Not If, But When Do We Show Bigotry? A Study of the Interaction of Emotional Resource Depletion and Egalitarianism with Expressions of Bigotry

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Virginia Tech

Stereotypes are cognitive heuristics used by all individuals. Researchers studying bigotry have demonstrated that individuals often expose underlying stereotypical racial biases when using less effortful processing (e.g. Correll, Park, Judd, & Wittenbrink, 2002; Miarmi & DeBono, 2007). It is well-established in the resource depletion literature that acting beyond natural impulses requires self-regulation. However, the capacity for self-regulation is limited; prior acts of self-regulation deplete regulatory resources, hence temporarily decreasing the ability to self-regulate. The objective of this study was to examine if resource depletion leads to greater expressions of bigotry. More specifically, self-regulation failure was studied from the emotion resource depletion perspective. Even if resources are depleted however, some individuals may be more motivated than others to suppress their biases. Egalitarianism, a value system that emphasizes equal treatment for all, may be an individual difference that influences this motivation. Thus, egalitarianism was examined as a potential moderator of the resource depletion effect.

In the current study, 100 participants were randomly assigned to an emotion suppression or a control condition as they watched a race-relevant social injustice video. Then, participants were given the opportunity to express bigotry through responses to a survey assessing reactions to racial microaggressions. Research findings provide evidence for an emotion resource depletion effect in that individuals suppressing their emotions while watching the video expressed greater bigotry on the survey. Additionally, the results also demonstrated a negative relationship between egalitarianism and expressions of bigotry. Although the interaction effect was not found on the full sample, exploratory gender subgroup analyses suggest that gender is a potential moderator of the interaction between emotion suppression and egalitarianism on expressions of bigotry. Within the male sample, relative to participants scoring low on egalitarianism, high egalitarian participants in the emotional suppression condition showed a greater rate of emotional resource depletion due to the video and in turn showed greater levels of bigotry. In contrast, the evidence was only consistent with an egalitarianism main effect for female participants.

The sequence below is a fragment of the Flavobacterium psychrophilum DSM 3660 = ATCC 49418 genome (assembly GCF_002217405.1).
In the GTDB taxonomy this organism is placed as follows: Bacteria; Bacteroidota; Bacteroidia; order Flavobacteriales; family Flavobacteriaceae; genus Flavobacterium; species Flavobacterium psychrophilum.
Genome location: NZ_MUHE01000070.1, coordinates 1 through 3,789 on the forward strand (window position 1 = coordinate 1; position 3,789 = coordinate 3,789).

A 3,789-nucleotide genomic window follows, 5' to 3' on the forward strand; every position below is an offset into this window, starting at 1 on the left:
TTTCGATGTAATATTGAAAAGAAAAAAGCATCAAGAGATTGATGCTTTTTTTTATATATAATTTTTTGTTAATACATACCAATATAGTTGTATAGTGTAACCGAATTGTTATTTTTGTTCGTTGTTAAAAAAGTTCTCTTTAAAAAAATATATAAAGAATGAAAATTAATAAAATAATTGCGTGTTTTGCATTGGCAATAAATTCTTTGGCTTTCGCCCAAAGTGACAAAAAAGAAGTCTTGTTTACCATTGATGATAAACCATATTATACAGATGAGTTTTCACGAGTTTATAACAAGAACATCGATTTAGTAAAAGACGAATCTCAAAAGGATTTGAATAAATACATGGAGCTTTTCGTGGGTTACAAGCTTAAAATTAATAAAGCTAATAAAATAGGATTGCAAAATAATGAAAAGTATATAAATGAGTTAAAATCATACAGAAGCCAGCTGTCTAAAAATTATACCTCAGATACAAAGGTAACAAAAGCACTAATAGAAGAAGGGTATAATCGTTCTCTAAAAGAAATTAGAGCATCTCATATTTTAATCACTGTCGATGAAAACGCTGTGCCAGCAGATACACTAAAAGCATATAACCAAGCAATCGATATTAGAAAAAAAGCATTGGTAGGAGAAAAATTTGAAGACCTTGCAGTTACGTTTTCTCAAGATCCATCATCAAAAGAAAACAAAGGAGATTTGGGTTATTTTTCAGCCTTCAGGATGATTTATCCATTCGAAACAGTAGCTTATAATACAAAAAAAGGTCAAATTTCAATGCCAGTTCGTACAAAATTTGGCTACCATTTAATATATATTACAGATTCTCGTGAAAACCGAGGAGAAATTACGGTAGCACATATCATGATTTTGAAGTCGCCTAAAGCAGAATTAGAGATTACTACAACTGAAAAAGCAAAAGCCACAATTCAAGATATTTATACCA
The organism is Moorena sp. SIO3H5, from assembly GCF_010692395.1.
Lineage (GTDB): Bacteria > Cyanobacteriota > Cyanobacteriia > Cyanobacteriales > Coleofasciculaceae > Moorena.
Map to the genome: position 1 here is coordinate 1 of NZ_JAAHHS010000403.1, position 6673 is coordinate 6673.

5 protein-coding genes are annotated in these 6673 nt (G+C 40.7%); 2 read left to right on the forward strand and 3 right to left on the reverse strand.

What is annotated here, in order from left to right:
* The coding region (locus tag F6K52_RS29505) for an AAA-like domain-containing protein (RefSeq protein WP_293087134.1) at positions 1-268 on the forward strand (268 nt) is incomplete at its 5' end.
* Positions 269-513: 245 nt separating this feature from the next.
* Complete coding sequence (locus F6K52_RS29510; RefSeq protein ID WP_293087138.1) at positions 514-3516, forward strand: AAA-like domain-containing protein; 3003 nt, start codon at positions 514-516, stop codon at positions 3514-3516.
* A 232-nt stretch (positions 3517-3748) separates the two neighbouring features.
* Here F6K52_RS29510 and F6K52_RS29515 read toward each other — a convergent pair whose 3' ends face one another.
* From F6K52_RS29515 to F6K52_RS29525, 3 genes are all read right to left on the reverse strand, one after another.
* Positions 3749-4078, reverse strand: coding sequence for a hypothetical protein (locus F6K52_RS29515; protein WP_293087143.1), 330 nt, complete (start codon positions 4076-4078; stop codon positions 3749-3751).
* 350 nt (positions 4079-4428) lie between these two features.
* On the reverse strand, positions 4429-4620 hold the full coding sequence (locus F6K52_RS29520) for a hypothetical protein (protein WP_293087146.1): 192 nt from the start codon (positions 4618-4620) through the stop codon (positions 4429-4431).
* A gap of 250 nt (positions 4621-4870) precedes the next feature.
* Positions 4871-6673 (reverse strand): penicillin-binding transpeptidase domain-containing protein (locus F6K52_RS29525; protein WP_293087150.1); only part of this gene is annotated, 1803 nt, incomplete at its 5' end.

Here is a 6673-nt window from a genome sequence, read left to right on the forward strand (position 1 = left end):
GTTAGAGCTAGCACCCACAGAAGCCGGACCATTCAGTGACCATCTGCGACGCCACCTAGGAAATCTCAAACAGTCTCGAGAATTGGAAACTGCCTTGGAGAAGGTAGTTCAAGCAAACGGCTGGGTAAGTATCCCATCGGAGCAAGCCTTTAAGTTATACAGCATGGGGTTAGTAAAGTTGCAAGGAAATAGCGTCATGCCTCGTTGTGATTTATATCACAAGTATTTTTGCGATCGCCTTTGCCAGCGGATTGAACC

Thus, findings from the study demonstrate that aside from cognitive-based depleting tasks, emotion resource depletion can also lead to self-regulation failure in terms of expressions of bigotry. Although the resource depletion effect was robust, there are several limitations in this study that need to be addressed in future research. This includes collecting a more genderbalanced sample so gender can be analyzed as part of a three-way interaction to determine the impact gender had on the model. Furthermore, there was a persisting model misspecification issue; in an ongoing replication study, a measure on agreeableness has been included to assess if this was part of the missing variable problem. Finally, the two self-regulation tasks in the current study were domain-specific in the sense that they were both racially-relevant. Next steps include testing the domain-general argument of the resource depletion effect; that is, if selfregulation failure from emotion suppression would still be observed if the two self-regulation tasks were not related through the context of race.

Self-Regulation, Ego Depletion, Emotion Regulation, Bigotry, Stereotypes